It’s undeniable that pregnant women (especially in the first trimester) are likely to have stress and anxiety. Stress is an emotional problem, but it also does have an effect on your body physically. So, how does it affect your first trimester?
Each trimester of pregnancy is crucial for the growth and development of your baby. But when it comes to discussing about the effects of stress on pregnancy, first trimester could be a bit more challenging. The first three months of pregnancy are an important transformation to prepare your body for the growth of your baby.
It’s clear that being pregnant can increase your stress level. And this psychological problem may occur more often in the first 3 months of gestation, particularly true if this is your first pregnancy.
Of course, it’s a joy to get pregnant since you will be a new mom. But sometimes you may also feeling anxious, which may increase your stress.
However, it’s perfectly normal to worry about the health of your baby and yourself during pregnancy. Plus, you may worry about new adjustments of your financial demands and other things associated with motherhood.
You may also feel anxious about your relationship with your partner during and after pregnancy. And if you are working – your productivity may be affected. All these issues may factor into your increased stress level.
Furthermore, the increasing hormones in early pregnancy would carry a few discomforts such as morning sickness (marked by frequent bouts of nausea & vomiting), fatigue, dizziness, and stomach discomforts.
But soon after you get used to these changes, your stress should gradually decrease in line with your pregnancy.
Stress and pregnancy can affect each other. But the link of the two conditions is still not fully understood.
Stress can trigger the increased production of a stress hormone called cortis. Some experts believe that this hormone may contribute to some pregnancy complications.
While the way of how stress affects a pregnancy is still debatable, statistics show that newborns with schizophrenia (a type of brain disorder), heart problems, ADHD (a kind of mental disorder), and even early miscarriage are quite common in pregnant women who had stress (uncontrolled stress) during pregnancy [reference].
There are some complications of pregnancy that may have to do with stress in the first trimester. The following are probably some of them:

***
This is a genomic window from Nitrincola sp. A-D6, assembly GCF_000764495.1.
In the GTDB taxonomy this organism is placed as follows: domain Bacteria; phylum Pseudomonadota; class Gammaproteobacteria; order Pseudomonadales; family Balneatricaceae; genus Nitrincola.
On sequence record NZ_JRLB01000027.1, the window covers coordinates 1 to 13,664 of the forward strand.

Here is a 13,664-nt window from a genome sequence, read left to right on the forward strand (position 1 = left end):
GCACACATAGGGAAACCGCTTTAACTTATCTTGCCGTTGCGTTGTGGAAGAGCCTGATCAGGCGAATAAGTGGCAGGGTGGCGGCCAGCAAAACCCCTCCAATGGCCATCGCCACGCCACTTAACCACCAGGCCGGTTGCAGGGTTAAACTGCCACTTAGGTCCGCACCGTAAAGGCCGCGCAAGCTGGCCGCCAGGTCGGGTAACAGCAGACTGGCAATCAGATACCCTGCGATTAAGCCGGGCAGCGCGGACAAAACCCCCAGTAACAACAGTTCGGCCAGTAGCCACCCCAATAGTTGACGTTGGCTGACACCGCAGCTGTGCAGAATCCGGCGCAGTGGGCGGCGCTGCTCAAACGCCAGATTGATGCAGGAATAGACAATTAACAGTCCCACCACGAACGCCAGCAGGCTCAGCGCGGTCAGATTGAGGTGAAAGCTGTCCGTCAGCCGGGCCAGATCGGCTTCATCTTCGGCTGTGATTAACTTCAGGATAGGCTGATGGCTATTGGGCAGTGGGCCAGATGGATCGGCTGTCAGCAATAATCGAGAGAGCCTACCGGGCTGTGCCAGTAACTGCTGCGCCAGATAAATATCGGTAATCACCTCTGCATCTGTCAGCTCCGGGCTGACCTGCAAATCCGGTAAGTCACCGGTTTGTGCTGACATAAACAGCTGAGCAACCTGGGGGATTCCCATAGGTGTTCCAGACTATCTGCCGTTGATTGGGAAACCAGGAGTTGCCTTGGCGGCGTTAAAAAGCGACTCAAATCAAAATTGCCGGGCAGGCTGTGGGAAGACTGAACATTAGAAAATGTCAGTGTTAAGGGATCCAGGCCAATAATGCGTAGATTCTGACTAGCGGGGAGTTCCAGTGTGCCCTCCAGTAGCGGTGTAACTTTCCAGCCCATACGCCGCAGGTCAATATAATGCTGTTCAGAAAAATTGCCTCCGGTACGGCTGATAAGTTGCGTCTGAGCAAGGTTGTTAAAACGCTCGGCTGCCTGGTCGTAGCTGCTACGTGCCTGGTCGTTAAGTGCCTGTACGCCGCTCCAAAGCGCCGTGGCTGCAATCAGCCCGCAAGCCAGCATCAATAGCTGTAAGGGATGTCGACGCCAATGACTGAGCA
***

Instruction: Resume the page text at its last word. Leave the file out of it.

Did you know that about 20 percent of pregnancies end with miscarriage? And most of them occur in early pregnancy, according to an article published on the trusted medical resource ‘Mayo Clinic’.
It’ not clear yet whether stress does have a significant contribution for early miscarriage, but some studies showed that pregnant women who have uncontrolled stress in the first trimester are likely to experience early miscarriage.
But stress is not the single reason for early miscarriage. Instead, most cases of early miscarriage are caused by some of the following conditions [reference]:
- Abnormalities of fetal chromosomal development.
- Imbalances of hormones. This issue may have to do with stress.
- Problem of implantation, which may occur due to the wrong immune responses.
- Problems of blood-clothing.
Additionally, if you have a personal history of miscarriage, stress management is very crucial!
Schizophrenia is a serious health problem that affects the brain. It may causes problems of how you relates to others, how to perceive reality, how to express emotions, how to act and thinks. In severe cases ,it can lead to problems functioning at school, at work, or in society.
It is a chronic disorder – but it can be managed with appropriate treatments and strategies.
According to Danish studies, uncontrolled stress in the first trimester might increase the risk of delivering baby with certain brain disorders, such as schizophrenia – particularly if you also have a family history of schizophrenia or other brain disorders.
There is a possible link between ‘maternal stress & anxiety levels’ and a condition called the attention deficit hyperactivity disorder (ADHD). But experts also believe that environmental factors, lifestyle issues (e.g. cigarette smoking) and genes may also play a role.
ADHD is often marked by the frequent unusual behaviors such as difficulty concentrating, easily frustrated, difficult to follow directions, and impulsive.
There is still no clearly evidence that stress can trigger gestational diabetes (a type of diabetes that only happens in pregnancy).
If you have had gestational diabetes in your previous pregnancy, more healthy habits that you adopt, the better chance you have to prevent it in your next pregnancy. See also how to prevent gestational diabetes in second pregnancy!
If you have developed gestational diabetes, it’s important to control your stress. Uncontrolled stress and poor blood sugar control with gestational diabetes are dangerous, making pregnancy complications more likely.